The best of the best
At River Safari
Yes, the Singapore Zoo, Night Safari and Jurong Bird Park are all excellent attractions in their own right but we love the lesser known River Safari. The river-themed wildlife park walks you through the greatest rivers in the world including the Amazon and the Nile. Plus, say hi to giant pandas, Kai Kai and Jia Jia.
There’s nothing quite like getting elbow-deep into a plate of chilli crab. It’s sweet, savoury, tangy and spicy all in one bite and is best mopped up with a deep-fried mantou. Have it at a neighbourhood zi char joint or at Jumbo Seafood, of course.
The wetland reserve of mangrove swamps, ponds and secondary forest is home to 140 species of birds. Thousands of egrets, sandpipers and plovers pass through in winter, but plenty of local species (kingfishers, herons, bitterns) are visible all year round. Early morning is the best time for birdwatching; there are observation hides, and you can rent binoculars. There are three nature trails (3-7km/2-4 miles long), and you can also spot mudskippers, monkeys and climbing crabs on the mangrove boardwalks.
You’ve seen the photos on Instagram – the gorgeous sunset glow against a bird’s-eye view of Singapore. Only hotel guests get access to the rooftop pool, so book yourself a room ASAP.
We’re so proud of our airport – it’s the best in the world! Boasting four award-winning terminals, Changi Airport’s the place to be. Ride down a giant indoor slide, explore a butterfly sanctuary and go for a quick swim in its rooftop pool (yes, you read that right). Just make sure you don’t miss your flight.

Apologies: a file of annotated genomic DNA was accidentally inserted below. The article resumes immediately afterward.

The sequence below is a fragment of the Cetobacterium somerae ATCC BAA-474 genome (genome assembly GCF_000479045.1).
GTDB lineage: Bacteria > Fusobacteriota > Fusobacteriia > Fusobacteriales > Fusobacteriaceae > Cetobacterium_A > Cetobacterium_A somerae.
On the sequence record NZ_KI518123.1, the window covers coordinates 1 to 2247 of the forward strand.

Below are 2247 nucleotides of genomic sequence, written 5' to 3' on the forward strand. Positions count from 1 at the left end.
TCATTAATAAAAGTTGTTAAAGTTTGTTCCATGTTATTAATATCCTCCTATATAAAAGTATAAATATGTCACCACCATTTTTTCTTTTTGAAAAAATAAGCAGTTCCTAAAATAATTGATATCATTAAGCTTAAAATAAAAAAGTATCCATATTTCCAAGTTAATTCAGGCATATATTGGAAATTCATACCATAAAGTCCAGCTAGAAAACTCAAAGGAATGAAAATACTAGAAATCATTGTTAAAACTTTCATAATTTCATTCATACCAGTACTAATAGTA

You’re in for a full day of fun and heart-racing adventure at Universal Studios Singapore. Let your feet dangle off the world’s tallest duelling roller coasters, protect the Allspark from the Decepticons and get soaked on a white water rafting experience that ends in a hair-raising drop.
Marvel at National Gallery Singapore’s extensive collection of Singaporean and Southeast Asian art. Housed in the former Supreme Court building, the museum displays over 400 masterpieces including works by pioneer Nanyang artists Chen Chon Swee, Liu Kang and Georgette Chen.
No excuses about not wanting to jump out of a plane, because now we can feel the rush of skydiving a few metres off the ground at iFly Singapore. You won’t have the Earth zooming towards you, but you will have the South China Sea to look at as your body is kept afloat in the world’s largest indoor skydiving wind tunnel.
Fall head over heels for the seasonal floral display at the Flower Dome, one of the world’s largest glass greenhouses, which showcases exotic plant species, including tulips, dahlias and cherry blossoms. And make your way to the Supertree Grove – where towering tree-like sculptures come alive at night.
At Haji Lane
Home to many hole-in-the-wall boutiques, charming cafés and watering holes, Haji Lane is, without a doubt, the original hipster enclave and our favourite shopping stretch in the city. Skip the mall and head down to this quaint neighbourhood in the Kampong Glam district – the narrow lane is lined with shophouses packed with independent small shops hawking too-cool-for-school wares. On weekends, the area is a car-free zone.